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    noboru

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    Judo and MMA

    Post by noboru on Tue Dec 22, 2015 5:58 pm

    I found interesting article in judokaquaterly website about judo, mma.
    http://judokaquarterly.com/2015/05/guilty-pleasures-judo-mma-and-ronda/

    I found there very nice quotes:

    In March, EJU president Sergey Soloveychick explained to the BBC why the EJU disapproved of the UFC: “MMA is not a sport, it is some kind of show…Sport should have some human values and sports should help society develop human values…It’s not good if your opponent is on his stomach and you sit on him and beat his head. It’s not good for the education of the young generation, so we don’t like to promote this kind of organization during our competition.”


    Very nice conclusion:
    If we are to follow the precepts of Kano who emphasized that judo is about personal cultivation leading one to become a better member of society (yes folks, that is the ultimate aim of “jitakyoei”) then we should look away. The “ground and pound” is not the height of civilization. It is far closer to the gladiator ring than the Olympic rings. It is barbarity and yet we still watch. In Rousey’s book she goes into a graphic explanation of how it feels to pop an opponent’s elbow socket. She glibly remarks, “Its like ripping the leg off a Thanksgiving turkey.” Her quote reminds me of something Mike Tyson once said: “I try to catch them right on the tip of his nose, because I try to punch the bone into the brain.” These are disturbing images, especially if we are to view either professional boxing or MMA as a sport. In light of this, the fact that Dana White, president of the UFC, cites Ronda Rousey as a role model for children in the foreword to her book is unsettling.
    My sensei Yonezuka Yoshisada fought against boxers and wrestlers when he first came to the United States. He did it for money as he struggled to make ends meet while trying to establish his dojo in the early 1960’s. Despite this experience, he had this say about MMA, “All sports have some beauty in their own execution of technique; however I feel that today’s UFC and MMA fights are missing this kind of beauty.” (Martial Arts Masters Magazine, Summer 2010, p. 48)
    Perhaps, as judoka, we should re-examine our relationship with our sport and what we hope to contribute towards it as well what we get out of it. Taking this into consideration, watching and supporting MMA or the UFC may run counter to our own personal development and that of judo. Watching someone continuing to perform an armbar beyond the point of no return should be upsetting and we should want to look away. If we don’t, or if we can’t, than maybe we have already lost that part of our humanity that Kano sought to develop through the practice of judo in the first place.
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    NittyRanks

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    Re: Judo and MMA

    Post by NittyRanks on Fri Dec 25, 2015 2:16 am

    Problem is the people in MMA can't be told anything, they always know it all. I don’t hate MMA myself, well parts of it. Admittedly It did give the Martial Arts a kick in the ass in the 1990’s to show what worked and didn’t work. I just don’t like all the disrespect in the sport and the amount of the shitty attitudes I see in it, it has given the Martial Arts a black eye. It has its merits but in a sense Judo doesn’t "love" it back even if MMA loves Judo, so the points above that were written is correct.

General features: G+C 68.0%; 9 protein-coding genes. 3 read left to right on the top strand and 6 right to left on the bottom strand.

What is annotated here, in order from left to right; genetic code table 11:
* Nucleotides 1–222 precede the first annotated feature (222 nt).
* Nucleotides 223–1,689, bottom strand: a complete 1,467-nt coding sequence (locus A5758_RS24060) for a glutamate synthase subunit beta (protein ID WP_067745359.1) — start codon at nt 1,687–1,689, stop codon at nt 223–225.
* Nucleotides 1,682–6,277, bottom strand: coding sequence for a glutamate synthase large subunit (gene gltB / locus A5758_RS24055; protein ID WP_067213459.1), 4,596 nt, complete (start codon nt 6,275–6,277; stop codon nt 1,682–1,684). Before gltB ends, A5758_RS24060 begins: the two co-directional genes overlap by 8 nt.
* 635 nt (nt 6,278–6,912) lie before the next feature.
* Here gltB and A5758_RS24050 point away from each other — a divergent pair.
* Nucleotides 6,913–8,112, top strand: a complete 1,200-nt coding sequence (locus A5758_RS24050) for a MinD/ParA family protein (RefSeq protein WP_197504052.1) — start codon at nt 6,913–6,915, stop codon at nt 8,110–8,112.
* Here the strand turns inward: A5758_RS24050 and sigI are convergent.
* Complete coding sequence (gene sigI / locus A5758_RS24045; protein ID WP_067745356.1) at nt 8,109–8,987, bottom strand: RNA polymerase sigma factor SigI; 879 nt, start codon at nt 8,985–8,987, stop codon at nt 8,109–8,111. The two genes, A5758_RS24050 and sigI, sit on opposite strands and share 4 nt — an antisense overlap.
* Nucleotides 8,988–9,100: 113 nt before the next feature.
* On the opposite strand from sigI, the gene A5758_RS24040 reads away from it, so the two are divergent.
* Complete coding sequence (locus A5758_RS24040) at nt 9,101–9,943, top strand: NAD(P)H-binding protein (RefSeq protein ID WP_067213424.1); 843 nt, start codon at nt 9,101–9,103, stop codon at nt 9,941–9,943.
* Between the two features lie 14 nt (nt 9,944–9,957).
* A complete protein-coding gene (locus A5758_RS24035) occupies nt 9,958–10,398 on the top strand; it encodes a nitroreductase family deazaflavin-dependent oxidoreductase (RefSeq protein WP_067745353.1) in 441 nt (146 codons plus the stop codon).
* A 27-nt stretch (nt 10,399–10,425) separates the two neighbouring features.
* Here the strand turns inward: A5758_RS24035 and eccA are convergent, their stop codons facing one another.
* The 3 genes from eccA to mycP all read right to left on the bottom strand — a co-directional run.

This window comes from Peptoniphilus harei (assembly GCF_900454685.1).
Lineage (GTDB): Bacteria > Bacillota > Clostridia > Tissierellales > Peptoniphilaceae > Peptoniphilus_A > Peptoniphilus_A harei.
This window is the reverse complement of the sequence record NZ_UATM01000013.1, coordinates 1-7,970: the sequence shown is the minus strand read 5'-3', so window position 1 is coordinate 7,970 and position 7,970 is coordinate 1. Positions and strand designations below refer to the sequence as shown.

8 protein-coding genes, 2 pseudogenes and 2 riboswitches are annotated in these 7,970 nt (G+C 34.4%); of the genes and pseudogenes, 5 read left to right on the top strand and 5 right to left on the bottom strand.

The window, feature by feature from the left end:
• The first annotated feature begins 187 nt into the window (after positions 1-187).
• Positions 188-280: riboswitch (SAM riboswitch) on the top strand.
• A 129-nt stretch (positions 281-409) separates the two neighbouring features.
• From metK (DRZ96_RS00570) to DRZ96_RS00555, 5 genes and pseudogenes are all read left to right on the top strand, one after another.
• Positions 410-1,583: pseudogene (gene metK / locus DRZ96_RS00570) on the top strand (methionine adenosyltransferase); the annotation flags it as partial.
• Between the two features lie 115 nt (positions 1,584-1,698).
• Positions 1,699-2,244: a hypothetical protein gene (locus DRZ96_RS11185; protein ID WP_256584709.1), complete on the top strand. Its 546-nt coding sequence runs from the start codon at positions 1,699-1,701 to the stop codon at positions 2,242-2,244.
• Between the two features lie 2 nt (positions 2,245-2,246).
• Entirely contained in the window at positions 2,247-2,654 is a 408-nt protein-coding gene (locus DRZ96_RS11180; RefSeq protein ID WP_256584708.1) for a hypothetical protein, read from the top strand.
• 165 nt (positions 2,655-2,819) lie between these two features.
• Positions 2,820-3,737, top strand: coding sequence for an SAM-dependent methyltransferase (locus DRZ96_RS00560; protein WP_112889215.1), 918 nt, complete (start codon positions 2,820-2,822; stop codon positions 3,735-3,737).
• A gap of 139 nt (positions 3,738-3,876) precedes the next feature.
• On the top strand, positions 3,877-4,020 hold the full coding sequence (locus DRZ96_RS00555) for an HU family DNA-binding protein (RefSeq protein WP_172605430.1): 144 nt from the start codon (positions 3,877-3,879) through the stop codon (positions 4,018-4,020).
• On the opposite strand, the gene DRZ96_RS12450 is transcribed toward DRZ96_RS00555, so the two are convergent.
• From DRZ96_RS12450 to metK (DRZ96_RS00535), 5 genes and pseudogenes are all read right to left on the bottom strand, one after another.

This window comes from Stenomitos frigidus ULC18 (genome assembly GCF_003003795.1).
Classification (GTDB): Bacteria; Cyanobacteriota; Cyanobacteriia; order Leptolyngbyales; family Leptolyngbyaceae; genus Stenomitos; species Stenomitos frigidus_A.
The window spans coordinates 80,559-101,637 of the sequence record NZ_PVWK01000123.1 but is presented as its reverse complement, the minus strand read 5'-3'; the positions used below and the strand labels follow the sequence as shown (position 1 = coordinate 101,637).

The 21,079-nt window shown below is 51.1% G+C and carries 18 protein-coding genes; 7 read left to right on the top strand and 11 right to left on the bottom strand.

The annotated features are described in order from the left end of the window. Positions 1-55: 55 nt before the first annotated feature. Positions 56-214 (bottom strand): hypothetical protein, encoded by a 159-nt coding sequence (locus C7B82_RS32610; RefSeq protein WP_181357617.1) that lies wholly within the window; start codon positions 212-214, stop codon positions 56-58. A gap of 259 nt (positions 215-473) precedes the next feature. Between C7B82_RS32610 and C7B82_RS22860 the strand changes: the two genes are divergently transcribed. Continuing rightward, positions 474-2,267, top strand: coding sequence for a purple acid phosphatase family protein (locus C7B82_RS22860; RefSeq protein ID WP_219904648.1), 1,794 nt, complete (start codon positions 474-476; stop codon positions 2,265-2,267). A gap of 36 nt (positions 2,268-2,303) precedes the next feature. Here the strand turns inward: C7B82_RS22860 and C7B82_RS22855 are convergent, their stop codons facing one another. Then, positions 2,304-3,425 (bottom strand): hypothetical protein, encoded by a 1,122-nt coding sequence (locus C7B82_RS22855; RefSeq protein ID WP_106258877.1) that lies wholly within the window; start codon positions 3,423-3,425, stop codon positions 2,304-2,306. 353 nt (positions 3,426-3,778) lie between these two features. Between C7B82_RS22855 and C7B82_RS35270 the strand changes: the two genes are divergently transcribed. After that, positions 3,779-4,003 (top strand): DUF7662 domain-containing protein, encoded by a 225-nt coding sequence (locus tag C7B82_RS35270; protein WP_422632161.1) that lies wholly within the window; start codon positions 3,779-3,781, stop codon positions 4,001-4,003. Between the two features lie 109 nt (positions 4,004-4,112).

Judo is very hard on the body and takes a lot longer to be good at than other martial arts I know. I had a 4th degree black belt in another system and this is easily the hardest thing I have done and my former system was tough. But I have seen better kickboxing/Jduo matches in the 1980’s then some of the competition in MMA, it’s horrible 80% of the time and all fights look the same. So many guys are into that it’s leveled the playing field. It’s also spawned a lot of YouTube martial artists commenting on all kinds of things in the martial arts that they don’t know shit about. Look at some comments everytime a video is posted about MMA by guys that think BJJ and Muai Thai are the only Martial Arts out there.

    Once in awhile have MMA guys coming in thinking they will learn a couple Judo throws to mix into their list of techniques because our school has a couple guys that want to compete in MMA. It never works out for them because they are too selfish and don’t stay around long enough to learn it correctly, it takes time. Consequently they don't come to the Judo class once they realize they can't master a seionage in two classes. Case in point over the summer I was at a Judo school near the state capital and these guys are good Judoka. They had an MMA fighter come in thinking he was going to get something off on these guys, guess what it didn’t happen. He got his ass handed to him as the GI is the great neutralizer and he had no game. It seems people don’t come for Judo anymore, they all want to take parts of it for something else which never works out because they are never there long enough to learn it correctly. MMA has its place, some of the techniques are decent for the street. But like stated it still is a sport and has holes also. Sorry for the long rant but I understand why people feel as they do about MMA and it's a pet peeve of mine.
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    Udon

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    Re: Judo and MMA

    Post by Udon on Fri Dec 25, 2015 8:10 am

    With regard to the mma, no good can come from kicking someone in the head as hard as possible.
    I think televised mma is on the decline and that's a good thing.
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    noboru

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    Re: Judo and MMA

    Post by noboru on Fri Dec 25, 2015 8:41 am

    Today I recived link to french interview with famous japanese judoka Shozo Fujii (four time World champion). He speaks about MMA too. Little bit diferent view.

    http://www.alljudo.net/actualite-judo-2692-shozo-fujii-----le-judo--c-est-la-vie-ou-la-mort.html